Thursday, January 31, 2013
"Crash" -- a UD student "auto" biography by Kristin Cella
23 January 2013
I went to a small high school in Elgin, Illinois. It could take anywhere between ten to twenty minutes to get there from my house, the reason being that there is a train station right by the school where there would constantly be cargo and passenger trains coming through. I always hated having to wait at the light for what seemed like forever because of the trains, but one day in particular made me despise it.
I was fifteen years old when my older sister was driving me and our two friends home from our after school field hockey practice. It was just like any other day. We were all talking, listening to the radio, messing with our cell phones, nothing was different. Like most other days, we just barely missed the light so my sister slowly brought her ‘97 Chevy Malibu to a stop right behind the tracks. Our windows were down and I could clearly hear the railroad crossing warning bells. All of a sudden I can’t hear them anymore. It sounded like loud thunder and a long gun shot, and pieces of glass fly everywhere over the road. A grey minivan on the other side of the track took a hard and fast right from the road perpendicular to us. The train hit it with immense force, and it continued to drag it along the tracks like a little boy’s hand steering his toy on the floor. Red warning lights continued to flash as they had started just seconds before.
We all witnessed the whole thing. We couldn’t help but to scream and burst into panic mode. Of course we couldn’t have done anything to prevent it, nor could the train. It blew its whistle just like all trains do when approaching a crossway. The minivan drove over the tracks at the exact moment the train would strike it from the side, and we all knew that lives had just ended. I couldn’t process anything because I was in such a state of shock. I’d never even witnessed a fender bender before this, and I sure as hell had never seen anyone been killed, but it just didn’t seem plausible that anyone could survive a crash like that.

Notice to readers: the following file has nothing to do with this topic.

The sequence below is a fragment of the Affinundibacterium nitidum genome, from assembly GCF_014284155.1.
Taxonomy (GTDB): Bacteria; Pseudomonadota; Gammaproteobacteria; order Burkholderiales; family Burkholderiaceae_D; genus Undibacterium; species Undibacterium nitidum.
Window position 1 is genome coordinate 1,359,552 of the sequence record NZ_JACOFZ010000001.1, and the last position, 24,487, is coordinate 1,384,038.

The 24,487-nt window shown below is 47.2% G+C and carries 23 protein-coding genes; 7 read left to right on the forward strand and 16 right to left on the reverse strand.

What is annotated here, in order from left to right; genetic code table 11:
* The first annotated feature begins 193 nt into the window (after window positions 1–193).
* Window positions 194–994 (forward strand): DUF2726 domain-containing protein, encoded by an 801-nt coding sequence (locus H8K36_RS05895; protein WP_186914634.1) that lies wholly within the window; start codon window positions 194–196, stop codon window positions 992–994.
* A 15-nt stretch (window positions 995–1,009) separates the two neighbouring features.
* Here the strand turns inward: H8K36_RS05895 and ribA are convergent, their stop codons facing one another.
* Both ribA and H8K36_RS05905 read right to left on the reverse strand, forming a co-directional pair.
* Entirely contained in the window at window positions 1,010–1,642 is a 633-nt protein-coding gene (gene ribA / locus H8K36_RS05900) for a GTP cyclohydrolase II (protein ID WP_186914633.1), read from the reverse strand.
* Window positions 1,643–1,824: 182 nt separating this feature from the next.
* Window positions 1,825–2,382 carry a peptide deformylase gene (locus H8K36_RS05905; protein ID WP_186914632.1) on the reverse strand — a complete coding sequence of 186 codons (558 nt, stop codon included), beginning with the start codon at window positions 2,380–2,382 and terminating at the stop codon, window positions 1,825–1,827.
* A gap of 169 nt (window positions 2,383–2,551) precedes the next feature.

A few people were out of their cars at this point, and my sister frantically grabbed her phone to dial 911. Her voice was shaking as she told them what we just witnessed. I looked around and saw other people on their phones doing the same. Soon after, police cars and an ambulance showed up. I couldn’t stop looking around at all the glass and replaying what I just saw in my head. Weren’t the crossing gates down? How did the driver not hear the train’s loud whistle? Could it have been a suicide attempt? We were all trying to make sense of it all. When our time came to cross, we turned right and drove parallel to the tracks. I started seeing more and more car parts sprinkled across the area and then finally the compacted minivan. The four of us barely talked for the rest of the ride home.
The grey minivan had five people in it. The driver was an adult female and the only one who miraculously survived. The passenger was her sister, and in the back were her two nieces and baby nephew. My sister, myself, and our two friends didn’t talk to each other for days because we were so shaken up, but we were eventually contacted by the police to explain what we witnessed. I hated having to relive the horrific incident; especially because it all happened so fast I wasn’t 100% sure about any of the little details anymore. Yet, seven years later I can still hear the noise of that grey minivan being pulverized and can see it happening in my head.
There weren’t many days throughout the rest of my high school career where I didn’t think about the accident when waiting at that light. To say that I now look both ways when I approach a railroad crossing would be an understatement.
Not this particular accident but a train-mini-van accident nevertheless.(editor)